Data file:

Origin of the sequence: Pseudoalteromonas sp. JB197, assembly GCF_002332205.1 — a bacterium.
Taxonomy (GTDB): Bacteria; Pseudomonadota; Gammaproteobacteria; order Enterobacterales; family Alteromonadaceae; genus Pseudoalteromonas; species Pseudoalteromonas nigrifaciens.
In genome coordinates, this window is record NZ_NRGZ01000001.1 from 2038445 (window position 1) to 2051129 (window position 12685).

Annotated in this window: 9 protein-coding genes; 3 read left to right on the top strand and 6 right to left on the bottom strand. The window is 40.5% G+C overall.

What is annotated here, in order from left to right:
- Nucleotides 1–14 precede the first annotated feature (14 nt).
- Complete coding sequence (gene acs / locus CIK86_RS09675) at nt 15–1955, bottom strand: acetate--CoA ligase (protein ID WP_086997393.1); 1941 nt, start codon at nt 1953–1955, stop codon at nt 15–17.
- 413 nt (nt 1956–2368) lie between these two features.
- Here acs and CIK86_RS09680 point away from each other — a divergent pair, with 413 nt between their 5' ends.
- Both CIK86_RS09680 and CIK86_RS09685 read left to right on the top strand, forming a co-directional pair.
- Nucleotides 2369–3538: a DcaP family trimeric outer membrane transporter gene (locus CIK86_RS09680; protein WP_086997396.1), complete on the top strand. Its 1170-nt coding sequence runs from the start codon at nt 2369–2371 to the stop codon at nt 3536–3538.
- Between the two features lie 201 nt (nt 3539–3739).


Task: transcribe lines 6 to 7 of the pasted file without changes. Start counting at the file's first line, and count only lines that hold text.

- Nucleotides 1–14 precede the first annotated feature (14 nt).
- Complete coding sequence (gene acs / locus CIK86_RS09675) at nt 15–1955, bottom strand: acetate--CoA ligase (protein ID WP_086997393.1); 1941 nt, start codon at nt 1953–1955, stop codon at nt 15–17.